Sunday, 4 October 2015

The nirvana fallacy, Denis Healey, and "Toy Town Trot" Jeremy Corbyn

So, farewell then, Denis Healey. Not my favourite politician, but at least he reduced the deficit and got public spending under control as chancellor when Britain was the “sick man of Europe” - albeit after the IMF had gone medieval on his ass. But I’ve never forgotten his disgusting attack on Mrs. Thatcher for supposedly “wrapping herself in the Union Jack” and “glorying in slaughter” after British Marines had retaken South Georgia. Looking back, he was probably suffering severe psychological stress at the time, given that, although he was a confirmed Trans-Atlanticist and a keen proponent of Britain retaining its nuclear weapons, he had somehow ended up as deputy leader of a party that hated America and was determined to leave this country undefended against the threat of a Soviet attack. Can’t have been comfortable.

Just as it can’t have been comfortable in the final weeks of his long life to contemplate the triumph of the Labour Left against which Healey had fought such a protracted and bruising battle. That must have been hard for a patriot with an impressive war record to stomach. Given Healey’s struggle against what he termed “Toy Town Trots”, it’s amusing to imagine the horrific levels of GBH  the 1979 version of Healey would have committed on the shell-suited cyclist who currently “leads” the Labour Party. Because, whatever Healey was, he was a realist: he may not have been right about many things, but - unlike Jeremy Corbyn and his ghastly ilk - he inhabited the real world, where intelligent adults soon realise that the only way of solving problems and making things better usually involves choosing the least worst alternative.

The New Statesman, a publication which I have assiduously avoided ever since leaving BBC Westminster in 1997, has this week published a splendid article by Ian Leslie entitled “Jeremy Corbyn and the nirvana fallacy” which perfectly encapsulates why grown-ups find it so frustrating to listen to left-wingers responding to questions about difficult issues. Would you use nuclear weapons? No, because there shouldn’t be any nuclear weapons. Should we intervene in Syria? No, because we want peace in the middle east. What raises our blood pressure in this sort of example (and Corbyn pretty much only ever responds to knotty issues in this manner) is, apparently, the nirvana fallacy:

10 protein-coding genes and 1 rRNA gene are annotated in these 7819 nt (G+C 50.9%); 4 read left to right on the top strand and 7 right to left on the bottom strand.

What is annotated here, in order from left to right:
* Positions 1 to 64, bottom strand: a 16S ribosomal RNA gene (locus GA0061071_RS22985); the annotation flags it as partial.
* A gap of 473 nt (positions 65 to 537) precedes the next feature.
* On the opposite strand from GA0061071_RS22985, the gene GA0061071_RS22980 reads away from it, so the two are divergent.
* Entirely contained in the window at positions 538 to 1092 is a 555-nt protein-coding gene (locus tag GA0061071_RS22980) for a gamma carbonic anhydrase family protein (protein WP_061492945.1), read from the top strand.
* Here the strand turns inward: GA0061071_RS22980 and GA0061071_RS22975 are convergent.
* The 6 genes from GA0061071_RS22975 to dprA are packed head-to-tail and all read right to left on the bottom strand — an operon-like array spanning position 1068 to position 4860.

In a paper from 1969, the American economist Harold Demsetz distinguished between two approaches to public policy: the “nirvana” approach, and the “comparative institution” approach. The former presents the choice as between an ideal norm and the imperfect existing arrangement; the latter as between alternative, real world arrangements, imperfect and less imperfect. 
This is colloquially known as the “nirvana fallacy”: the tendency to assume that there is a perfect solution to a problem. A politician who uses the nirvana fallacy gains an easy rhetorical advantage. He can paint inspiring pictures of his perfect world, and attack the existing state of affairs for not living up to it. He can accuse anyone who doesn’t accept its plausibility as cynical, lacking in vision, or principle. 
But this advantage comes at a cost, because the nirvana fallacy makes you stupid. It stops you from doing the hard, gritty thinking about how to improve the world we have, since, faced with a series of complex, imperfect options, you overleap them to reach the sunlit uplands of an ideal scenario. Soon, you forget how to think about the real world at all. 
Should we be making hard choices about public spending? No, because we want a high-growth economy in which only the rich pay more tax. Should we reform the way in which the NHS allocates resources, or schools are run? No, because we want a country in which everyone, regardless of background, receives the best healthcare and education, for free. Thank you for the applause, comrades.
Corbyn demonstrated his penchant for nirvana fallacy thinking recently when addressing a Friends of Israel meeting at last week’s Labour conference, where he stated: “I want us to be a party for peace and progress in the Middle East by linking up with all those groups that want peace and progress.” Because, you see, Hamas and Hezbollah are groups committed to peace and progress, and, as we all know, other mainstream political parties in Britain want more war and death and failure and misery in the region, presumably because other parties are evil or mad or both. One striking feature of Corbyn’s address (apart from the usual idiocies) was the fact that he managed not to utter the word “Israel” once, and was heckled for his bizarre omission. In the ideal world Corbyn wants to inhabit (and, in some ways, already does) Israel wouldn’t exist - and it it wasn’t there, Muslims would have no reason to slaughter each other, or us.

Life must be very simple for those who think this way - and, of course, those who do tend to be very simple.

You can read the whole of Ian Leslie’s splendid article here.


  1. I thought that New Statesman article was pretty special too. Nothing I did not know already in the abstract but nice to put a name to the condition.

    1. Agreed, gogilesgo - it provides a handy mental short-cut whenever we encounter the behaviour/attitude/trick described.

  2. Yes, great to be able to put a name to it, even if it is an informal fallacy. I've been grasping at the idea in recent scribblings.